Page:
In the heart of Dijon, a smart city and metropolis in perpetual technological development
In 2017, it was already heralded as the 1st smart city in France. Today, it keeps its top spot with innovations that would make the largest cities in France green with envy.
In Dijon, “smart” is centered around environmentalism
However, it’s a smart environmentalism which doesn’t concern just citizens. Indeed, they think globally in Dijon and consider public utility. For example, lights equipped with sensors that turn the lights down or off when there’s no one in the street.
The creation of this technological innovation is rewarded by the energy savings achieved. In fact, it results in a 65% reduction in the city’s light bill.
The “intelligent” management of street lamps with LED lights, in addition to managing things according to circumstances, is a firm commitment. The EDF/Citelum group is in charge of the city’s lighting. 34,000 street lamps, or nearly all the lights in the city, will be switched to LEDs. Approximately 1,000 of them will be operational by the end of 2019.
A light signaling project is also being studied.
Security at all costs
The smart city also represents the public administration’s goal of providing the best services to residents and guaranteeing them the highest level of security.
A 75-person control center will soon be operational, and will have the ability to record, filter and capture images of citizens in public spaces. This video surveillance command is used for police, public transport and shared mobility services such as parking lots and bicycles.
It also serves as the administration’s call center. Capgemini wanted to make this unit a multidisciplinary hub, capable of centralizing and dispatching all requests to the administration in order to:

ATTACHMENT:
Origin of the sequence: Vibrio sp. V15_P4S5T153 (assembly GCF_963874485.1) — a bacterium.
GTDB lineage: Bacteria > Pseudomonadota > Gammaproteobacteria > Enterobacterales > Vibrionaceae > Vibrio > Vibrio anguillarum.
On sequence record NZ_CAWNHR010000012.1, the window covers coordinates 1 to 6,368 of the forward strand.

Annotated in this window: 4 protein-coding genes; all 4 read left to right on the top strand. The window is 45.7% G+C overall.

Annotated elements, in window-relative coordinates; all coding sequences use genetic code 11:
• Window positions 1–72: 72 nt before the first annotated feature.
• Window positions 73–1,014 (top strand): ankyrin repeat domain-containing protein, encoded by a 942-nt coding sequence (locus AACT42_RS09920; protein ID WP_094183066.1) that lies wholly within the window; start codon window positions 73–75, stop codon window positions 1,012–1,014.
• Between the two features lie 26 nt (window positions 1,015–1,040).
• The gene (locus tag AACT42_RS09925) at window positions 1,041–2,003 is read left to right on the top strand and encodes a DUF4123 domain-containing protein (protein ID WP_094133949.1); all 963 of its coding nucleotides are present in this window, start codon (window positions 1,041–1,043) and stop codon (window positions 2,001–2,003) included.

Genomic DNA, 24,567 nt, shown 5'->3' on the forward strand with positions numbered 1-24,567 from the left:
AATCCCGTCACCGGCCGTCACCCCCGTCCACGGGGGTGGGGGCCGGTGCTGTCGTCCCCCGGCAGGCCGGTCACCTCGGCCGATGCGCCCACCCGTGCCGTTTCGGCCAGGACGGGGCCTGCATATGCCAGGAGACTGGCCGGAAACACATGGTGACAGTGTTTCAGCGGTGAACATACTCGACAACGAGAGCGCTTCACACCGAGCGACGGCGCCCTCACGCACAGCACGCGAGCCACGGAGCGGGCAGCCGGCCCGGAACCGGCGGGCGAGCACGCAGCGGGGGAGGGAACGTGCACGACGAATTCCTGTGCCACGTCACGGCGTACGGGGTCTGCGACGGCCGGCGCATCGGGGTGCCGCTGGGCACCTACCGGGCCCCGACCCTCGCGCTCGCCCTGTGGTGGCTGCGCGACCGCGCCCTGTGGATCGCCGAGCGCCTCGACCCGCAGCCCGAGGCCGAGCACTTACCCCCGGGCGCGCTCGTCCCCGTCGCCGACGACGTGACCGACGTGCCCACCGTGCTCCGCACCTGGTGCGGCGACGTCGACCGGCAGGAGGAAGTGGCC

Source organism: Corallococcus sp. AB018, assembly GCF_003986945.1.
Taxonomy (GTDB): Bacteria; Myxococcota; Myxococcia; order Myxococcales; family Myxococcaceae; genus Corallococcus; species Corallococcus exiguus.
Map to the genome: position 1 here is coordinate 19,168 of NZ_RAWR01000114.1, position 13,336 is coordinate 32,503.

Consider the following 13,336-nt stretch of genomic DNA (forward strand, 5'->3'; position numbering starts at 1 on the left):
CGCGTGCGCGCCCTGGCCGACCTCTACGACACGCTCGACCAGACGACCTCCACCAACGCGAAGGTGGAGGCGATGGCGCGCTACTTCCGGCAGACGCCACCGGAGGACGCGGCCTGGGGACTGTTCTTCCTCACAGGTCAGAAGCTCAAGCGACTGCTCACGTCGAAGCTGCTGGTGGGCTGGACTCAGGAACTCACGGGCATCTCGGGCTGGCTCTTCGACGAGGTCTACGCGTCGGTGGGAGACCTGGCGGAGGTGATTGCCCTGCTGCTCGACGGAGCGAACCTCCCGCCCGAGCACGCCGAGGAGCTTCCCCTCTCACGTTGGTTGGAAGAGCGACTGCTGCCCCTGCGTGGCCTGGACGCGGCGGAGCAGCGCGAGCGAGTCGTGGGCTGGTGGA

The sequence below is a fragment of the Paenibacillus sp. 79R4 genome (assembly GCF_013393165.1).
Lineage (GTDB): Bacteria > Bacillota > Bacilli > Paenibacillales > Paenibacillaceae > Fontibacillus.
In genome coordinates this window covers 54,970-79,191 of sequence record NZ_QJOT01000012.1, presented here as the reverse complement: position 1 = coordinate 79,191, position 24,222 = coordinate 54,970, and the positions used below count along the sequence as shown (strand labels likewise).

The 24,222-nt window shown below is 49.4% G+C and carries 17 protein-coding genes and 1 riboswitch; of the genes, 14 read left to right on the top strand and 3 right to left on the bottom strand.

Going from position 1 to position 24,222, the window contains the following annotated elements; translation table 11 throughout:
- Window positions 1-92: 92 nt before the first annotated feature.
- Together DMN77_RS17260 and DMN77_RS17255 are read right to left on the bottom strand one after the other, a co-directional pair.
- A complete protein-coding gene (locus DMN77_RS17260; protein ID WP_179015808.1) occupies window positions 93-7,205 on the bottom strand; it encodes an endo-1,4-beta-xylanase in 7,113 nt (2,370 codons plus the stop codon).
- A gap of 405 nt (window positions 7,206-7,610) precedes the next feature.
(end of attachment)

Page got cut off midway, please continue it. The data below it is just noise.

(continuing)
- Join together various computer systems
- Analyze the data collected
- Provide recommendations
The center is also designed to manage possible crisis situations requiring mass public alerts.
François Rebsamen hopes “to more quickly intervene, and in a rational manner” when necessary.
In fact, the city’s mayor has even planned a special application that will enable Dijon residents to contact emergency services more quickly.
The smart city of Dijon: pros and cons
The project costs a total of 105 million euros and will end in 2030.
With this financing, François Rebsamen also provides for the creation of an ethics committee specializing in the verification of personal data. As such, the city’s 257,000 residents can be reassured: the smart city conceived by François Hollande’s former Minister of Labor aims only to use the data collected and not to abuse it.
Only the most resistant remain cautious in view of the colossal advances. And not every city has the financial resources to put towards the development of a smart city in its metro area.
What’s more, the scale of the project can be intimidating: who can say that the technologies used today won’t be obsolete tomorrow? Will the infrastructures put in place will comply with the principle of interoperability?
Come back in 2030 for the answer!